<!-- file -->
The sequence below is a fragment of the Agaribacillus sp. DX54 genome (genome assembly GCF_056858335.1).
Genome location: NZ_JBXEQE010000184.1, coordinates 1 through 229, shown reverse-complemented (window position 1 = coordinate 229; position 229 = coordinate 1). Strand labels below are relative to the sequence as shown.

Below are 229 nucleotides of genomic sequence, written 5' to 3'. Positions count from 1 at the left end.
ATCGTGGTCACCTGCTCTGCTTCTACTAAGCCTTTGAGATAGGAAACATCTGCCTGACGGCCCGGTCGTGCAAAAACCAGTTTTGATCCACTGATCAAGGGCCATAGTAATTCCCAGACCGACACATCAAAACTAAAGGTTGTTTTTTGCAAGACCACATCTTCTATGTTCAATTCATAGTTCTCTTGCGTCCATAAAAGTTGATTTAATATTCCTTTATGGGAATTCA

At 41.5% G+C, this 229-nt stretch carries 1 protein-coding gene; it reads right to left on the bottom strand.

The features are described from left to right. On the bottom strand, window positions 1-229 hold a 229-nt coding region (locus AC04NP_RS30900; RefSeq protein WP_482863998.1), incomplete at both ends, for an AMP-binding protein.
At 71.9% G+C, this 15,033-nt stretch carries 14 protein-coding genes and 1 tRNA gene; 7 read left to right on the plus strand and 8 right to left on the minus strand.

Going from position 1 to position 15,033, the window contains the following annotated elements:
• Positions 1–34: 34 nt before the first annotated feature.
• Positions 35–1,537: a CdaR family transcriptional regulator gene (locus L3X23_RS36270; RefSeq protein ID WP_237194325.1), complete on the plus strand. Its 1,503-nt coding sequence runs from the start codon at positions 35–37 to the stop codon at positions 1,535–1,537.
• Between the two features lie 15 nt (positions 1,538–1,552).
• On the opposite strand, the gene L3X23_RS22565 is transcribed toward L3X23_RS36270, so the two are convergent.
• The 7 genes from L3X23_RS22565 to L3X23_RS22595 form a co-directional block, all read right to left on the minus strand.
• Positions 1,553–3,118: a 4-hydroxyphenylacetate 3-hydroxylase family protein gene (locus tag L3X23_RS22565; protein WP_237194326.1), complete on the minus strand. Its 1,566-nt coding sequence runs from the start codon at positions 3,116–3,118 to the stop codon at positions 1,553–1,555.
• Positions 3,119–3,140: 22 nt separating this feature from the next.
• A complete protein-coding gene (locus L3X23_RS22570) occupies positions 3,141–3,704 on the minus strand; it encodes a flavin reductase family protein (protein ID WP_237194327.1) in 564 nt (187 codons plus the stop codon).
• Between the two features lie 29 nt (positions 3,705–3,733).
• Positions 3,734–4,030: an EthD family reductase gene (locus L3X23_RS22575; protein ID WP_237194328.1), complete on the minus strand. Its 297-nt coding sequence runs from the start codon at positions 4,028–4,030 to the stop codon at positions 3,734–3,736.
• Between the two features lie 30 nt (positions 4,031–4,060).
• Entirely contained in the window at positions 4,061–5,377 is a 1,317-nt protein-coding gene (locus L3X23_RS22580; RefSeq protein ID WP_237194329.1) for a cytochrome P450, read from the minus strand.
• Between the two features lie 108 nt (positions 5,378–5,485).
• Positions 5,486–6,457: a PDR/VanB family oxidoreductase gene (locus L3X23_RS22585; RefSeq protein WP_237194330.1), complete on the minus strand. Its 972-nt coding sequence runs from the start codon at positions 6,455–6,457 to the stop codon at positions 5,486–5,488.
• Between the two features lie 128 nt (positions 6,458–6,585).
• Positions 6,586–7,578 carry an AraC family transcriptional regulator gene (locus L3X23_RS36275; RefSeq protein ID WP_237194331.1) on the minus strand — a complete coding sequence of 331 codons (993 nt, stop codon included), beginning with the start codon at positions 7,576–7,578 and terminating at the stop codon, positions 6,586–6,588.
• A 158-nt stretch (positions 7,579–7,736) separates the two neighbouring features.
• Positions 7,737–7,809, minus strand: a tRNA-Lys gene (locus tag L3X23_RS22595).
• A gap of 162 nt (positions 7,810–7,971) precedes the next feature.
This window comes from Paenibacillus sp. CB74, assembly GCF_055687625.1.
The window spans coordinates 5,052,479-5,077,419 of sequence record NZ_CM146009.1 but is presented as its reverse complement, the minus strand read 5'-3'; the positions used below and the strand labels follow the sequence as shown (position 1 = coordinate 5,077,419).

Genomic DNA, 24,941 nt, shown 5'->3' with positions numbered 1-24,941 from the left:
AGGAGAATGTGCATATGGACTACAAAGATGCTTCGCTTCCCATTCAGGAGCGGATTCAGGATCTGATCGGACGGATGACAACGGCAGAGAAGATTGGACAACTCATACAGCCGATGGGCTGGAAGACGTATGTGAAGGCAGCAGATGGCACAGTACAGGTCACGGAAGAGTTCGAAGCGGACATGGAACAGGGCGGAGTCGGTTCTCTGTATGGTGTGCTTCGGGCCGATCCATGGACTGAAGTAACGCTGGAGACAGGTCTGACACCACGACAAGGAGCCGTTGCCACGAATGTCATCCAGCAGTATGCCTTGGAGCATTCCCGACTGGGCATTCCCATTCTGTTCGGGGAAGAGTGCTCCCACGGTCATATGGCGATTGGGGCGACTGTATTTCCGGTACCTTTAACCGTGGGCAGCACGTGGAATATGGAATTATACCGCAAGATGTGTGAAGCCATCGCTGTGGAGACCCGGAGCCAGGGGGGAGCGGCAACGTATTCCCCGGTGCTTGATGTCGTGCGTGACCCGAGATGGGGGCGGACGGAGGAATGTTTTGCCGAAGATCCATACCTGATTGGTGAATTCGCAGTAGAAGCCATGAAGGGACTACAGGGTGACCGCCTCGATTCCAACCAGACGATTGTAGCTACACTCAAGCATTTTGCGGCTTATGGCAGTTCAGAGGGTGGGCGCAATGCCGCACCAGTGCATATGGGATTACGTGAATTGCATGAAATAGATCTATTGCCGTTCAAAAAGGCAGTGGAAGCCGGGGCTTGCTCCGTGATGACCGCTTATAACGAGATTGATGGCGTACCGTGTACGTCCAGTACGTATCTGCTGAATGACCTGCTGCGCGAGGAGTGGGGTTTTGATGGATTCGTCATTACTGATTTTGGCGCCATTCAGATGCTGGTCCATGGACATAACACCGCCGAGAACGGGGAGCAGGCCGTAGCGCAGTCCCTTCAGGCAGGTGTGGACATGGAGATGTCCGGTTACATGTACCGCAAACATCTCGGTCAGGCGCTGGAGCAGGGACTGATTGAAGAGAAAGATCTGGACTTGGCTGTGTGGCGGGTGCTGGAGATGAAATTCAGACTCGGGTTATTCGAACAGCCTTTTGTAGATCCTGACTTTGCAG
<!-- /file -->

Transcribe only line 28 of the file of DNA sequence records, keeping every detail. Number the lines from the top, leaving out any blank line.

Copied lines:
This window comes from Paenibacillus sp. CB74, assembly GCF_055687625.1.